Information Technology and Libraries (ITAL) Volume 25, Number 2 June 2006

President's Column



LITA and ITAL: Forty and Still Counting


Featured Articles

Google Scholar and 100 Percent Availability of Information


This paper discusses Google Scholar as an extension of Kilgour's goal to improve the availability of information. Kilgour was instrumental in the early development of the online library catalog, and he proposed passage retrieval to aid in information seeking. Google Scholar is a direct descendent of these technologies foreseen by Kilgour. Google Scholar holds promise as a means for libraries to expand their reach to new user communities, and to enable libraries to provide quality resources to users during their online search process.

Using AJAX to Empower Dynamic Searching


The use of Ajax, or Asynchronous JavaScript + XML, can result in Web applications that demonstrate the flexibility, responsiveness, and usability traditionally found only in desktop software. To illustrate this, a repository metasearch user interface, OJAX, has been developed. OJAX is simple, unintimidating but powerful. It attempts to minimize upfront user investment and provide immediate dynamic feedback, thus encouraging experimentation and enabling enactive learning.  This article introduces the Ajax approach to the development of interactive Web applications and discusses its implications. It then describes the OJAX user interface and illustrates how it can transform the user experience.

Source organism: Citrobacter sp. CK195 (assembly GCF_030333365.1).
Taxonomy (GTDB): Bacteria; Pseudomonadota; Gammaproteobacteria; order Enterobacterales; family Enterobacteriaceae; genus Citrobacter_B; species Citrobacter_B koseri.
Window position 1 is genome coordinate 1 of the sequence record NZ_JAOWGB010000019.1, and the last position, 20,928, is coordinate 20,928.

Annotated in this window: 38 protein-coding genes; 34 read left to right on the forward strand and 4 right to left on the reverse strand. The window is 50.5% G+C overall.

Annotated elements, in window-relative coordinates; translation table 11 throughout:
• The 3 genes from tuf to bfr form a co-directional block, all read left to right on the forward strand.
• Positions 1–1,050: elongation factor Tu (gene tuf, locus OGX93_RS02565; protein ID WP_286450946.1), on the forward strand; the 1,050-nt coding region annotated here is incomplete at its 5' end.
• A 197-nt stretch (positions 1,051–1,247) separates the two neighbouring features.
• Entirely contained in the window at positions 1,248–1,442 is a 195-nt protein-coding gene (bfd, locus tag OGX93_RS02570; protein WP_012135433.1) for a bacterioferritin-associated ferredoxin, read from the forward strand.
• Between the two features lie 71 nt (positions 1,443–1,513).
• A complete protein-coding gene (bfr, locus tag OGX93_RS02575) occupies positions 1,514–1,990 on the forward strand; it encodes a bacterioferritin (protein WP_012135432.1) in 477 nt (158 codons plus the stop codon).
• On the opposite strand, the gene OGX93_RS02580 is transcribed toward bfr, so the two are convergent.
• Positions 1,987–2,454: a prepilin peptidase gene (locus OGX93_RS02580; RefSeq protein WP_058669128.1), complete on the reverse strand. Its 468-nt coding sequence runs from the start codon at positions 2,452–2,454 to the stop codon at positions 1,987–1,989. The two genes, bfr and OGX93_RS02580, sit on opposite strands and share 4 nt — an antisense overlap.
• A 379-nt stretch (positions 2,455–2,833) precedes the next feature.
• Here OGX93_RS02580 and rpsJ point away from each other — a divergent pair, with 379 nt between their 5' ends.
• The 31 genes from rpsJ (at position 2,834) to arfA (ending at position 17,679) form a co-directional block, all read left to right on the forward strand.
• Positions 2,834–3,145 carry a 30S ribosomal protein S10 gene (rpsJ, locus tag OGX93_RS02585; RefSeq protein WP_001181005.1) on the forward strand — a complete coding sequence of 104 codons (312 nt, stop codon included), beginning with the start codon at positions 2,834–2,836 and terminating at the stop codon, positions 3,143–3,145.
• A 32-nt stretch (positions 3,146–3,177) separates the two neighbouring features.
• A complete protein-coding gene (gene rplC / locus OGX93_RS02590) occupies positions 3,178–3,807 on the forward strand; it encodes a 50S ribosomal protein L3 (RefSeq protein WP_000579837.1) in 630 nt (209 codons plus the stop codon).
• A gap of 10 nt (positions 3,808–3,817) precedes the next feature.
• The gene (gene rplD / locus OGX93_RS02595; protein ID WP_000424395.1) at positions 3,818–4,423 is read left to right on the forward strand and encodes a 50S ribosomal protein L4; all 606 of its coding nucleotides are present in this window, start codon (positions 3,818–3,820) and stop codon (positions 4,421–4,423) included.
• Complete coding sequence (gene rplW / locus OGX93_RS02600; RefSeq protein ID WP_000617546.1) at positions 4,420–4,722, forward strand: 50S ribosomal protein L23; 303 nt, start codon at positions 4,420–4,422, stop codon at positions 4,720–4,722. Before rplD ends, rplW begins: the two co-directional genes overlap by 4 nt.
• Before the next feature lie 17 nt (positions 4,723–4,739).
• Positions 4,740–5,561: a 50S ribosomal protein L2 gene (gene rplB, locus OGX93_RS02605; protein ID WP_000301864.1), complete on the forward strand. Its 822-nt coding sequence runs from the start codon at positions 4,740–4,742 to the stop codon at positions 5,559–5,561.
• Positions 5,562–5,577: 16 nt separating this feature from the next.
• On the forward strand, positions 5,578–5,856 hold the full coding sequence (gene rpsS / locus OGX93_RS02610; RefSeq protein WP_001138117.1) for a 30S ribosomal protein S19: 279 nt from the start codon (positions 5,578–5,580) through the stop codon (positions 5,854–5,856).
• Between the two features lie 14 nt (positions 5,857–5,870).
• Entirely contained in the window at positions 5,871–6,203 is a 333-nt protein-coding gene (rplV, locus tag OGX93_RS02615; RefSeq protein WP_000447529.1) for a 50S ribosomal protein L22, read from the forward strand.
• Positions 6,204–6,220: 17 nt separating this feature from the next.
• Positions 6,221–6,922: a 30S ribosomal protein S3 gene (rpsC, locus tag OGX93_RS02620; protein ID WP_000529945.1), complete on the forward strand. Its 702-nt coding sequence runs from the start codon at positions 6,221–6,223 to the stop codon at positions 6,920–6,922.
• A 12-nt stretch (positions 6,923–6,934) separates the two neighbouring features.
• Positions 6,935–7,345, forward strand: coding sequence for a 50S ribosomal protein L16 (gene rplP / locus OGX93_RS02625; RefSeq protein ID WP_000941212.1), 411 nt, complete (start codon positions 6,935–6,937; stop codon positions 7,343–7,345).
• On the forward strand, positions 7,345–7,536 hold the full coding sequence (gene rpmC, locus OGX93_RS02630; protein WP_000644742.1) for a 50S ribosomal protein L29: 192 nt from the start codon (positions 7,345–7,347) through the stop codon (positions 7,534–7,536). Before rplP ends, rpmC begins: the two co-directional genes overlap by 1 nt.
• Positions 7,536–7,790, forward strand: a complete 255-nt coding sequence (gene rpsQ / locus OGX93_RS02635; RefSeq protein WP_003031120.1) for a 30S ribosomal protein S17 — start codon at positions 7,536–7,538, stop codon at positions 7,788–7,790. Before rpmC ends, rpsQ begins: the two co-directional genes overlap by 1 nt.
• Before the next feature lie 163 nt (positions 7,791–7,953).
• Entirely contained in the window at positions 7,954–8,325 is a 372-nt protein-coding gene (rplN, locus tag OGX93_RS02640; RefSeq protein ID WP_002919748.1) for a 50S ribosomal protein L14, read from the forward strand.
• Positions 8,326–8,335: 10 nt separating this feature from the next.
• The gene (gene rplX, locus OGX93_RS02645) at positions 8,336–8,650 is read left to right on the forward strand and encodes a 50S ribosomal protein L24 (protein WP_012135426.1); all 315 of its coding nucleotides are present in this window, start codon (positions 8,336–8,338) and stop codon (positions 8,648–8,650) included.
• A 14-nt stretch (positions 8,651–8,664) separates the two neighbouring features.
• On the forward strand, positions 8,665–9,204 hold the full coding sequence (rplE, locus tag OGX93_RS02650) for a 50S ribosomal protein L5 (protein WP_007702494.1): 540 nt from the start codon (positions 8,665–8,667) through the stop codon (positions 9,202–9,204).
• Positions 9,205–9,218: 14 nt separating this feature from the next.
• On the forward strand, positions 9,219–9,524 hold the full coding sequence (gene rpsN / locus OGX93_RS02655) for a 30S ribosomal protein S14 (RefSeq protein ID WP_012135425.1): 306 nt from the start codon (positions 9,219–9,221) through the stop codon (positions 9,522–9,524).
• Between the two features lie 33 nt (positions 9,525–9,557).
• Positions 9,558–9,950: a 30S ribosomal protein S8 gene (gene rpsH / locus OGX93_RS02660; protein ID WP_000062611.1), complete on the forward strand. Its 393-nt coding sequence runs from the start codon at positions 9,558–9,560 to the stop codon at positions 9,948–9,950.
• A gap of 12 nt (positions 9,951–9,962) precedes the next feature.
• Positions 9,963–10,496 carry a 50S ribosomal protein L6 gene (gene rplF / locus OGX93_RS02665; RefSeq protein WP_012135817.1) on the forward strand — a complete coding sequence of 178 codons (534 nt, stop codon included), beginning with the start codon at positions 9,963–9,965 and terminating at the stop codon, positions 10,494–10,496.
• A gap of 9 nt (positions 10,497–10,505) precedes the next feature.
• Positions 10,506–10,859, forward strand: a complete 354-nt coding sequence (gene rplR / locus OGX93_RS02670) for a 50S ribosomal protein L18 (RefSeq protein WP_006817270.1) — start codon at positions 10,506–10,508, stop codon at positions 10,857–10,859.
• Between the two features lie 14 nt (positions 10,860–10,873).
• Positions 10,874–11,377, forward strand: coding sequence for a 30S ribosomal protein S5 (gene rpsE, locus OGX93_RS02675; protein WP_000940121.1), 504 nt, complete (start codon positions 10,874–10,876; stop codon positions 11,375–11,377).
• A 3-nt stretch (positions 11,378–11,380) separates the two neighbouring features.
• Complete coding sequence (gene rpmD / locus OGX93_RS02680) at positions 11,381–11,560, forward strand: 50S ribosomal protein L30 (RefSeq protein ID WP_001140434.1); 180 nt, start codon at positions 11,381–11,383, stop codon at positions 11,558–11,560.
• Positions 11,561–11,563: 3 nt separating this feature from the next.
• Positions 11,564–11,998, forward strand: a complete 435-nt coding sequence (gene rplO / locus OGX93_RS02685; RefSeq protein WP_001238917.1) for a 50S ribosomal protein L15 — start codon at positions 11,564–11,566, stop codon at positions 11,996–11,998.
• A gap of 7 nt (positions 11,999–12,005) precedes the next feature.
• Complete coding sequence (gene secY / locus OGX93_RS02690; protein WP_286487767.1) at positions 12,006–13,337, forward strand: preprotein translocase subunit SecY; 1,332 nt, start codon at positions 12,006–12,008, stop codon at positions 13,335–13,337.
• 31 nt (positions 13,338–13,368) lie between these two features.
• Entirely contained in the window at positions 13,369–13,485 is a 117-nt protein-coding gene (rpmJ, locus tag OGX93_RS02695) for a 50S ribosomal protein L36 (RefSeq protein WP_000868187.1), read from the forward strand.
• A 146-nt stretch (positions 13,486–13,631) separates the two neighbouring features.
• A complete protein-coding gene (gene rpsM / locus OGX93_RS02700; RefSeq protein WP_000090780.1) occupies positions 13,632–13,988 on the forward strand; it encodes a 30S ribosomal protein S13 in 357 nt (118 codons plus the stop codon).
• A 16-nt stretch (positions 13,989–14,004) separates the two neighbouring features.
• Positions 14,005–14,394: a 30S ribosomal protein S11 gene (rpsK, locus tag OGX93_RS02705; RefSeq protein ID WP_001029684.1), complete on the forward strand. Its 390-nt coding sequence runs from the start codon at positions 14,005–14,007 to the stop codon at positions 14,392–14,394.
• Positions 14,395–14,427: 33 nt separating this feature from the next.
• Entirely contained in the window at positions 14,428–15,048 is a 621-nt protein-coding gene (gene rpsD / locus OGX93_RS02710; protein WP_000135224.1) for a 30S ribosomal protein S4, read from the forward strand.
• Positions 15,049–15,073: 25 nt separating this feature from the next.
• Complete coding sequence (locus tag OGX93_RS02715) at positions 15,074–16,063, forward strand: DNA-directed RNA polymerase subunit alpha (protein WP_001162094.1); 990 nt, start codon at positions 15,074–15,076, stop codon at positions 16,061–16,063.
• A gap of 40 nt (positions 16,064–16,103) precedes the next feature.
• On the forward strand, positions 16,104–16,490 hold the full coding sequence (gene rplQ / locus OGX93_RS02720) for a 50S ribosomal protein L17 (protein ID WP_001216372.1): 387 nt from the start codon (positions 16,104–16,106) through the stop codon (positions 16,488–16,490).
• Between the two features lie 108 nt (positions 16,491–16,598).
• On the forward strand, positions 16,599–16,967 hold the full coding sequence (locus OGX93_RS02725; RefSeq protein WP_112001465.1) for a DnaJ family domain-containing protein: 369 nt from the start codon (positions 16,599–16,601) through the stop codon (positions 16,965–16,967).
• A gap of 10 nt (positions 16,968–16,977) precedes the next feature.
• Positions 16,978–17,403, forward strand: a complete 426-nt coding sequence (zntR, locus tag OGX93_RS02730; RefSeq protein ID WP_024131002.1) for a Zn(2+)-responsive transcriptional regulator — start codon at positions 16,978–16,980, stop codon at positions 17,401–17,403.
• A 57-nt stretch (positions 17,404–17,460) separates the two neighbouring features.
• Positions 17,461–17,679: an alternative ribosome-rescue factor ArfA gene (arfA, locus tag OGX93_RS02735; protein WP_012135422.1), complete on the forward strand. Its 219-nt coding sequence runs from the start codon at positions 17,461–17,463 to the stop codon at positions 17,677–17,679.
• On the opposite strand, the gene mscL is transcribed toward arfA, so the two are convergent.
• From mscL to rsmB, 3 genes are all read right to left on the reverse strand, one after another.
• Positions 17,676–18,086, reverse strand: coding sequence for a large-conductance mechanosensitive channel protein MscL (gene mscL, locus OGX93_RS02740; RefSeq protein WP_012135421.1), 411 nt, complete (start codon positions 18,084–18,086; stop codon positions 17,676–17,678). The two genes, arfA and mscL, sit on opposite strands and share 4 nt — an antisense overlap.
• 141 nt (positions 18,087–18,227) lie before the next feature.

Digital Collection Management through the Library Catalog


Digitization has bestowed upon librarians and archivists of the late 20th and early 21st centuries the opportunity to reexamine how they access their collections. It draws these two traditional groups together with IT specialists in order to collaborate on this new great challenge. In this paper, the authors offer a strategy for adapting a library system to traditional archival practice.

A Dynamic Methodology for Improving the Search Experience


In the early years of modern information retrieval, the fundamental way in which we understood and evaluated search performance was by measuring precision and recall. In recent decades, however, models of evaluation have expanded to incorporate the information-seeking task and the quality of its outcome, as well as the value of the information to the user. We have developed a systems engineering-based methodology for improving the whole search experience. The approach focuses on understanding users' information-seeking problems, understanding who has the problems, and applying solutions that address these problems. This information is gathered through ongoing analysis of site-usage reports, satisfaction surveys, Help Desk reports, and a working relationship with the business owners.

Visualizations for Digital Libraries

GANG WAN, (88-94) [PDF]